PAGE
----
2) have you heard high-pitched screeching sound when you applied your brakes? WARNING! A small metal shim, called an indicator, is giving you a warning sound that you need to replace your brake pads. You should be aware of this sound (which is loud enough to be heard while the windows are up, but not really loud enough to be heard over a NYC style radio volume or air conditioner). If you hear it regularly, quickly make an appointment with your mechanic. Make an appointment with us 24/7-call 718-446-6769 for one of our 24 hour Queens locations 106-01 Northern Blvd or 105-08 Northern Blvd open 24/7 everyday of the year except Christmas. However, there is an exception to the above. If your brakes have accumulated moisture after being exposed to water, such as from rain, puddles, melting snow or from washing it, the moisture can cause a thin layer of rust to develop on the brake rotors. This is normal. When you first apply the brakes, the pads pressing on the rust-covered rotors may cause a squeal for a few stops until the rust is worn off then the sound will disappear.
Other signs of brake problems? If you experience any of these, you should visit your repair shop immediately or don't drive your car:
1) Reduced responsiveness or fading when you step on the brake. If your brakes are not as responsive as they should be or if the pedal "sinks" toward the floor, this could be an indication of a leak in the braking system. It could be an air leak (in a brake hose) or a brake fluid leak. Take a look on the ground for a brake fluid leak which will be a small puddle of fluid when the car is parked just under the car near your wheel. Brake fluid looks similar to fresh motor oil, but with a less "slimy" texture.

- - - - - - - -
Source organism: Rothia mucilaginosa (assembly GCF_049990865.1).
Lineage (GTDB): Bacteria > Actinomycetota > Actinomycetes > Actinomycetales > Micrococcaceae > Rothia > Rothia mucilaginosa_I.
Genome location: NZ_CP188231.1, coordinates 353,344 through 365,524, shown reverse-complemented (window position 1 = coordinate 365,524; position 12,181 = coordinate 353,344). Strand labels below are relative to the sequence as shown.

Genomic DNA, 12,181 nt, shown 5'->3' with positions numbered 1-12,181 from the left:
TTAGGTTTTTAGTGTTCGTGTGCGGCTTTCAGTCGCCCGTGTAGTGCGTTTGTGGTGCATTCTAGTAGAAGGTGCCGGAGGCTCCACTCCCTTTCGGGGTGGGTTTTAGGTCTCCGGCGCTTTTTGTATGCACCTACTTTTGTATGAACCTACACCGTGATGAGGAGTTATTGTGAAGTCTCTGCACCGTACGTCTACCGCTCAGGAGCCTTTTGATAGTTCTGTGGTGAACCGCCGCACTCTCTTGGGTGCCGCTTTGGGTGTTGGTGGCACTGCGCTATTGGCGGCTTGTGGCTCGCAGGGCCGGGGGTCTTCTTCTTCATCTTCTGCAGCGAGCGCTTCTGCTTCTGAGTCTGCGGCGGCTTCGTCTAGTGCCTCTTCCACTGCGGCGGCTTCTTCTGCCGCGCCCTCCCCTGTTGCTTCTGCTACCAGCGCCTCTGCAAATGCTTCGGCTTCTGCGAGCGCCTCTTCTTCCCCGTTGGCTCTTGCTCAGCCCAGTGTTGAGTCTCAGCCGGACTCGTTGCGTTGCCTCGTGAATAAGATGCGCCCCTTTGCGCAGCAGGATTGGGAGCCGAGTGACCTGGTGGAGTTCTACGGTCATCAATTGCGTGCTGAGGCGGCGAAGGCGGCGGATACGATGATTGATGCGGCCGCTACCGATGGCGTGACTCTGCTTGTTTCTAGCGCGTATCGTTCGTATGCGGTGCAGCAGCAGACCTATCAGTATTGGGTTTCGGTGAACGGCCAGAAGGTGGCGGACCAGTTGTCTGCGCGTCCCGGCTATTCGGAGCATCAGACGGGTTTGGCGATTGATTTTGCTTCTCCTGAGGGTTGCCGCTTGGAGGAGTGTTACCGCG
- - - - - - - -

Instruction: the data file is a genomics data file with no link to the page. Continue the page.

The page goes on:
2) Pulling to one side while braking. This may be a sign that the brake linings are wearing unevenly or that there is something in the brake fluid. Your vehicle may need a brake adjustment or to have the fluid drained and replaced.
3) Vibration. A vibration or pulsing brake pedal is often a symptom of warped rotors (but can also indicate that your vehicle is out of alignment; [schedule a wheel alignment]. The vibration can feel similar to the feedback in the brake pedal during a panic stop in a vehicle equipped with anti-lock brakes.
4) Grinding or growling. This loud metallic sound means that you have worn down the pads completely probably beyond replacement. The noise is caused by the two pieces of metal (the caliper and the disc) rubbing together therefore emitting a metal against metal sound. This can scratch your rotors and therefore create an uneven surface. If this happens do not be surprised if your mechanic tells you that the rotors need to be "turned" (a process that evens out the rotor surface), or even replaced.
If the vibration occurs during braking situations it is a sign of warped rotors when the anti-lock brakes are not engaged. Warped rotors are caused by severe braking for long periods (like jamming on your brakes rather than smooth even braking and if you drive in Manhattan or in bumper to bumper traffic this could easily happen), or when driving down a steep mountain or when towing as your brakes must stop tremendous weight. Incredible amounts of friction are created under these conditions. This heats up the rotors and causes them to warp. The vibration is felt because the brake pads are not able to grab the surface evenly. If you drive in these conditions, make sure to stop periodically to allow your brakes to cool off.
For many owners, maintaining the vehicle's brakes is something that is often overlooked. But keeping your brakes properly calibrated and in good working order can prevent costly repairs down the line, and, more importantly, help you avoid a collision, property damage or a loss of human life.